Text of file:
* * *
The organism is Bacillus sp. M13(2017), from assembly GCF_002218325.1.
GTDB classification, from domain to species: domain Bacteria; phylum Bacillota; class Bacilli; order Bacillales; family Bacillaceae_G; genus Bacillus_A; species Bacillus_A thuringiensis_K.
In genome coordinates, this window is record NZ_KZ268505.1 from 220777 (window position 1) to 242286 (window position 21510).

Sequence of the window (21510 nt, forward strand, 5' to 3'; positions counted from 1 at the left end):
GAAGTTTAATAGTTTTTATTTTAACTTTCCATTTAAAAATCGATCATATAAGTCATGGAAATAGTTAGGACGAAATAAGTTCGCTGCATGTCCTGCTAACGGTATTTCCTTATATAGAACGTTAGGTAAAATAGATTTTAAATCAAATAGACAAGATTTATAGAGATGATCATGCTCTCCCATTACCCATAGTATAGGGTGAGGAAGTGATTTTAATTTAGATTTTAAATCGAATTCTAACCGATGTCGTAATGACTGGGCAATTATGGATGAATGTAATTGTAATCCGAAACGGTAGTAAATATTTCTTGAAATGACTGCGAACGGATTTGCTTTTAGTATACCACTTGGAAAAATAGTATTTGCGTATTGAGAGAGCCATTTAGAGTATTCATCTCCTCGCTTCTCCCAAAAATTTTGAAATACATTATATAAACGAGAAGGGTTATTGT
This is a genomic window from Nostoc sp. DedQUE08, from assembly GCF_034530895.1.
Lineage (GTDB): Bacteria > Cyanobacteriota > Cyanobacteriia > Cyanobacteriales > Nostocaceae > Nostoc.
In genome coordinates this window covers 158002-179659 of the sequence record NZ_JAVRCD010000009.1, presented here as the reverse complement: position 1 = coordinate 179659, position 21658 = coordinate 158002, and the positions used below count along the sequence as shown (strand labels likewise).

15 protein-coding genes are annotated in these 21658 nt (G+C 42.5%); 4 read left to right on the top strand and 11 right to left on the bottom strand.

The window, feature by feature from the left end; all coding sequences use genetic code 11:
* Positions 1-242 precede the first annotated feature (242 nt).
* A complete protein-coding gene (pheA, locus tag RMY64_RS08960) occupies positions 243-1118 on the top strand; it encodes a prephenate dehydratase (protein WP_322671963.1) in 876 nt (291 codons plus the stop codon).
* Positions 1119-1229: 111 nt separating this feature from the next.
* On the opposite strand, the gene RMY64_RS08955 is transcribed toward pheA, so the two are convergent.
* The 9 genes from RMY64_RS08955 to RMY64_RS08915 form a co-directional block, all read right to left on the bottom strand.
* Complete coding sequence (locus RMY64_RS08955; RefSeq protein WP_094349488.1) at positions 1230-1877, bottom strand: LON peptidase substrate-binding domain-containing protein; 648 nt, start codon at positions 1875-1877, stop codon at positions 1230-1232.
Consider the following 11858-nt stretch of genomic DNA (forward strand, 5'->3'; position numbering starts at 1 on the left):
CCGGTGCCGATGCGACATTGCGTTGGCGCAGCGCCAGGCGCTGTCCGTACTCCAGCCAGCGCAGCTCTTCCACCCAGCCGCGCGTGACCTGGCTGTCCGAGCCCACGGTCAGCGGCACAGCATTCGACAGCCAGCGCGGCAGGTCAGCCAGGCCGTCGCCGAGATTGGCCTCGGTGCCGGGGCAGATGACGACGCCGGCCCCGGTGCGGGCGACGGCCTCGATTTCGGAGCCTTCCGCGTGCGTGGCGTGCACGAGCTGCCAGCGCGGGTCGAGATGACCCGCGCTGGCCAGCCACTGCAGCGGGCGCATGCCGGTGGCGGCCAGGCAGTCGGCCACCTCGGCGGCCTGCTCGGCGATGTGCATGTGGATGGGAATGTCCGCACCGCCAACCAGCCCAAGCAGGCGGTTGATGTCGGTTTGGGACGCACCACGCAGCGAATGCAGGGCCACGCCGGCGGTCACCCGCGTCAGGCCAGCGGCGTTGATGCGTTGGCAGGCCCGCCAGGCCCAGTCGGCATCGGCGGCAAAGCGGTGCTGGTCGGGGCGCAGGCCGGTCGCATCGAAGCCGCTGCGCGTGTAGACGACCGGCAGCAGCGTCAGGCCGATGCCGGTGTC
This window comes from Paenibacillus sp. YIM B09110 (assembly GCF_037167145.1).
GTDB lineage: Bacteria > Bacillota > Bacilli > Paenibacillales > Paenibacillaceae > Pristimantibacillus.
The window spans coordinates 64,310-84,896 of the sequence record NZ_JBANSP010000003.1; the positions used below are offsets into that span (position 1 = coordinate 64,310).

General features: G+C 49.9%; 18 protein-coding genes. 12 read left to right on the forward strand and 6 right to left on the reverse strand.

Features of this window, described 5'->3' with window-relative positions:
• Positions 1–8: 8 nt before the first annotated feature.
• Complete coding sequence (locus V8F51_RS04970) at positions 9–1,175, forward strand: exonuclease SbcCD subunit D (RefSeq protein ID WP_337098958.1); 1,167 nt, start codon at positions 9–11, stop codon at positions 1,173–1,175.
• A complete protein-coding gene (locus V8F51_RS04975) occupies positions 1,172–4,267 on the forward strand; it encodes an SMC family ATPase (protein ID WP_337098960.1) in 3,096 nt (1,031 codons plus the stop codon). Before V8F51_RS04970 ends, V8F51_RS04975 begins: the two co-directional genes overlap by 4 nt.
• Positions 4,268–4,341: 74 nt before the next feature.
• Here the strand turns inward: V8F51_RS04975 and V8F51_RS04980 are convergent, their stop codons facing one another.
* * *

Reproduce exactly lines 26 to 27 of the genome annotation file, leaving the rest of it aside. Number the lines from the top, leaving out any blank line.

• A complete protein-coding gene (locus V8F51_RS04975) occupies positions 1,172–4,267 on the forward strand; it encodes an SMC family ATPase (protein ID WP_337098960.1) in 3,096 nt (1,031 codons plus the stop codon). Before V8F51_RS04970 ends, V8F51_RS04975 begins: the two co-directional genes overlap by 4 nt.
• Positions 4,268–4,341: 74 nt before the next feature.